Due to above normal temperatures throughout July and early August and more than three months of below normal rainfall, Energy and Environmental Affairs (EEA) Secretary Kathleen Theoharides today declared a Level 2 – Significant Drought in all seven regions of the Commonwealth – the Western, Connecticut River Valley, Central, Northeast, Southeast, Cape Cod, and Islands regions. At a Level 2 – Significant Drought, as outlined in the Massachusetts Drought Management Plan, conditions are becoming significantly dry and warrant detailed monitoring of drought conditions, close coordination among state and federal agencies, emphasis on water conservation, more stringent watering restrictions, and technical outreach and assistance for the affected municipalities.
Energy and Environmental Affairs Secretary Kathleen Theoharides said, “The combination of three months of limited rainfall and well above normal temperatures through July and early August have led to very dry conditions in every region of Massachusetts. All levels of government are coordinating to address these critical drought conditions, and it is essential that residents and businesses across the Commonwealth take extra care to conserve water both indoors and outdoors and be mindful of the increased risk of wildlife when using any fire or smoking materials.”
Massachusetts Emergency Management Agency (MEMA) Director Samantha Phillips said, “Because the Commonwealth continues to experience drought conditions across the state, the public is urged to continue conserving water in order to reduce the demand on water supplies. Dry conditions increase the threat of brush and wildland fires, so we urge residents to exercise caution when using charcoal grills, matches, and other open flames during outdoor activities and to call 911 immediately if there is a fire to prevent the fire from spreading.”
The declaration was informed by recommendations and discussions from a recent meeting of the Drought Management Task Force (DMTF), composed of state and federal officials and other entities, and will remain in effect until water levels return to normal in the affected regions.
Temperatures remain well above normal, as the Commonwealth recorded the second hottest July on record last month. Rainfall was scattered across the state with only a few areas receiving above normal precipitation; most areas were in a deficit by 1 to 3 inches. Meanwhile, temperatures throughout the first two weeks of August are 2 to 4 degrees above normal throughout Massachusetts, with warmer than normal temperatures predicted in the coming weeks and months. While most regions of the Commonwealth are experiencing a classic long-term drought, the Southeast, Cape Cod, and Islands regions are experiencing conditions akin to a ‘flash drought’ which is a rapid onset drought with decreased precipitation, above normal temperatures, and incoming radiation resulting in abnormally high evapotranspiration all combining to increase fire danger and decrease crop moisture levels.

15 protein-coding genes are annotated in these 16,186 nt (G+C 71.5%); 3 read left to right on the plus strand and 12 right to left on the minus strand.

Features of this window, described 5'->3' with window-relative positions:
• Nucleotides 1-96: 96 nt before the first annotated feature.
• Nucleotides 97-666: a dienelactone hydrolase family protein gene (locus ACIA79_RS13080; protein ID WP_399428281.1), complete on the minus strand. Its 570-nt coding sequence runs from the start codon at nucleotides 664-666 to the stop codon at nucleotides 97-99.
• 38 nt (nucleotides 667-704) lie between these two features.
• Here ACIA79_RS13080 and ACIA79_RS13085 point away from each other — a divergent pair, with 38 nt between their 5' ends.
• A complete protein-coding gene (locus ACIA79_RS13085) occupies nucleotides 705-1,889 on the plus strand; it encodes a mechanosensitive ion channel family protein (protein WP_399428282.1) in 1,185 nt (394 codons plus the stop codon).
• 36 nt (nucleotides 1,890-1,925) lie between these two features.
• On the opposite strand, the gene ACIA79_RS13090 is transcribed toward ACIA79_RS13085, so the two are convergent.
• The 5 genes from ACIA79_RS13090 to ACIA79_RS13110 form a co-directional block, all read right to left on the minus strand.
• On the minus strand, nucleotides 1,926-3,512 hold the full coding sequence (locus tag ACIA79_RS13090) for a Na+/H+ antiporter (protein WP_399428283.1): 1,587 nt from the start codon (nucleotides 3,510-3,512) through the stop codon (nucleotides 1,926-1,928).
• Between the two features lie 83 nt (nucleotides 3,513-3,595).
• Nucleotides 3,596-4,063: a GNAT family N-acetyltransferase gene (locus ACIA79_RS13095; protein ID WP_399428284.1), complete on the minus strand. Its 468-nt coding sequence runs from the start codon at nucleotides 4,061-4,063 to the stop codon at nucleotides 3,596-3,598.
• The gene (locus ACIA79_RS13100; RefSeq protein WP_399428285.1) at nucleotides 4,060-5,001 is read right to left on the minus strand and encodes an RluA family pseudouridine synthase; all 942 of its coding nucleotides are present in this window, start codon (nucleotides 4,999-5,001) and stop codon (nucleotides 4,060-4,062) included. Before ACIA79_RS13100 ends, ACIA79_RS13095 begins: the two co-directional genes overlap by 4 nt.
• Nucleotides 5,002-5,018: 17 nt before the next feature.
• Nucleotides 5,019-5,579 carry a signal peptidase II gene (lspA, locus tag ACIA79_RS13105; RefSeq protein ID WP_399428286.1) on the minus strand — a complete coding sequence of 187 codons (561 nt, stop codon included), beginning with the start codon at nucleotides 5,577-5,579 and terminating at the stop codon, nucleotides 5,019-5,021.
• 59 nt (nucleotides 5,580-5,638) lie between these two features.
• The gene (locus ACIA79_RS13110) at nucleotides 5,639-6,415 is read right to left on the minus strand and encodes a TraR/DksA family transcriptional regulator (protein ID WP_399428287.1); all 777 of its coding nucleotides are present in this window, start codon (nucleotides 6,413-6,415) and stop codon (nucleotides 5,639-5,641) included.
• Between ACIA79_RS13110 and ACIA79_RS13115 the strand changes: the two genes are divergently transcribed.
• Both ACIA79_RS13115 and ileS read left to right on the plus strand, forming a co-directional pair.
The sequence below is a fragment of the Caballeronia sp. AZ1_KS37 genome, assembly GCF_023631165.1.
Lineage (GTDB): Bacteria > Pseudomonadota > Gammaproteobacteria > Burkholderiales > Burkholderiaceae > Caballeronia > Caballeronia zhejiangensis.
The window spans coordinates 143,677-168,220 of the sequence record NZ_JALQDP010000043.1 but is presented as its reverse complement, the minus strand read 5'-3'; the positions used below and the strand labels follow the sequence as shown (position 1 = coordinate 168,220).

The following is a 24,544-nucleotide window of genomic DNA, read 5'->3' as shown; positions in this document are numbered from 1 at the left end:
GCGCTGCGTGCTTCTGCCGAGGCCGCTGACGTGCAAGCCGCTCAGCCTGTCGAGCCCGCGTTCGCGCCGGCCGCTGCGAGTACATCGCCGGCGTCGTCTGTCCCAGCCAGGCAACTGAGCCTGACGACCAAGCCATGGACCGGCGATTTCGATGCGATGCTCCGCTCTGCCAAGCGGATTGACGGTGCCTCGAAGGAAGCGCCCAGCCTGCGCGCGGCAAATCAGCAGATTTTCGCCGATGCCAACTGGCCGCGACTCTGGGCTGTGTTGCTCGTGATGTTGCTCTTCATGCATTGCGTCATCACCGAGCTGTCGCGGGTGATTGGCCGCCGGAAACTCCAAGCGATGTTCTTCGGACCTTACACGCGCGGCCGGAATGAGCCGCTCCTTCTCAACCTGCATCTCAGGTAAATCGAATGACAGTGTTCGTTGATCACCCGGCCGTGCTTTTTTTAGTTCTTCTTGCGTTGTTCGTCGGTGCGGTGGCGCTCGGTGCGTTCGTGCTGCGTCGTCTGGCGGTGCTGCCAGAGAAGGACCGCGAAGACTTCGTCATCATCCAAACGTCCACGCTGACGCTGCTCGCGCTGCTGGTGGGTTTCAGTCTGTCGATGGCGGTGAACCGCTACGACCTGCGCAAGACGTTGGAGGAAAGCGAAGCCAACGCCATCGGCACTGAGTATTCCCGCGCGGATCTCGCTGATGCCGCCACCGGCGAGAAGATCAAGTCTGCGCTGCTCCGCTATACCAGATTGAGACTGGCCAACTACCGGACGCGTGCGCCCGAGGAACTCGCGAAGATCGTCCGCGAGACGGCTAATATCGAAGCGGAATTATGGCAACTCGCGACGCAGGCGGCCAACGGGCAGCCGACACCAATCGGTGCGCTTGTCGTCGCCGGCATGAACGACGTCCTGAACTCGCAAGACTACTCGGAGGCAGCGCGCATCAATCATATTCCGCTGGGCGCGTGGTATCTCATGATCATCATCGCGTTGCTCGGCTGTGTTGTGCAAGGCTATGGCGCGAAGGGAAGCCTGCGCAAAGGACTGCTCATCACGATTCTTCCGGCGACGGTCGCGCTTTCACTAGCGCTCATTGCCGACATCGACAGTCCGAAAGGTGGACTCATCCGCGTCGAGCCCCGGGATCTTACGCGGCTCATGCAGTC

Additionally, wildland fire risk continues across the state. Extended drought conditions have rendered grasses, shrubs and forest fuels very dry across most of the state, and extremely dry in areas of the Southeast, resulting in increased wildfire risk and added challenges for firefighting agencies. Long term precipitation deficits have also led to extremely dry soil conditions, which results in fires burning deep into the ground, and taking multiple days to extinguish. These conditions exhaust local resources and increase risk to firefighter safety. Fire officials remind the public to be very aware of this situation, and to be careful with all open burning and disposal of combustible materials.
The state continues to intensely monitor and assess the drought situation, and any associated environmental and agricultural impacts. Task Force officials also noted that the state’s streamflow saw overall improvement in July because of scattered rainfall. However, within the first two weeks of August, conditions seem to have worsened, with well below normal streamflow observed in most regions. The state asks residents in every region across the Commonwealth to be very mindful of the amount of water they are using, to be proactive in reducing or eliminating outdoor water use, to reduce indoor water use, and to address plumbing leaks as soon as possible. Limiting nonessential outdoor watering is one of the most effective ways to minimize the impacts of drought on water supply and the environment, and ensure there is enough water for fire protection. All these steps will help reduce water use to ensure essential needs such as drinking water and fire protection are being met, and habitats have enough water to recover.